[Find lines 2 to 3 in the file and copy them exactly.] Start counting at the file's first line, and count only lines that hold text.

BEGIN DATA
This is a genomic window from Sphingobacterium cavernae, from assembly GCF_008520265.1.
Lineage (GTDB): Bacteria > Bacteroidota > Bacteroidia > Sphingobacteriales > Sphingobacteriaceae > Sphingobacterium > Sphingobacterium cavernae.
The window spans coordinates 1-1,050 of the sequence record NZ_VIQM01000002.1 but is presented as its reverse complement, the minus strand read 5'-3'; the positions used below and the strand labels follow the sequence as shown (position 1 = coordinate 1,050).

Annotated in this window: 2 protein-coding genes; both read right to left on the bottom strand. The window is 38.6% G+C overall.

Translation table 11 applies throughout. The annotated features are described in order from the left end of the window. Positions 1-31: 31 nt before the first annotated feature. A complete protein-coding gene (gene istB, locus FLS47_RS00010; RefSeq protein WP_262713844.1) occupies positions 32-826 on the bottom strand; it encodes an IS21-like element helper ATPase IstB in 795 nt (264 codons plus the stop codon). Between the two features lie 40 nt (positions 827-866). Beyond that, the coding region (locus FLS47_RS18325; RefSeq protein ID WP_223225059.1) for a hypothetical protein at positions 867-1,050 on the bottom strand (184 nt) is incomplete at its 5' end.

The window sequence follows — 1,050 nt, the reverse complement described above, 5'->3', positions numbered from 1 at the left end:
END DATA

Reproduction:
Lineage (GTDB): Bacteria > Bacteroidota > Bacteroidia > Sphingobacteriales > Sphingobacteriaceae > Sphingobacterium > Sphingobacterium cavernae.
The window spans coordinates 1-1,050 of the sequence record NZ_VIQM01000002.1 but is presented as its reverse complement, the minus strand read 5'-3'; the positions used below and the strand labels follow the sequence as shown (position 1 = coordinate 1,050).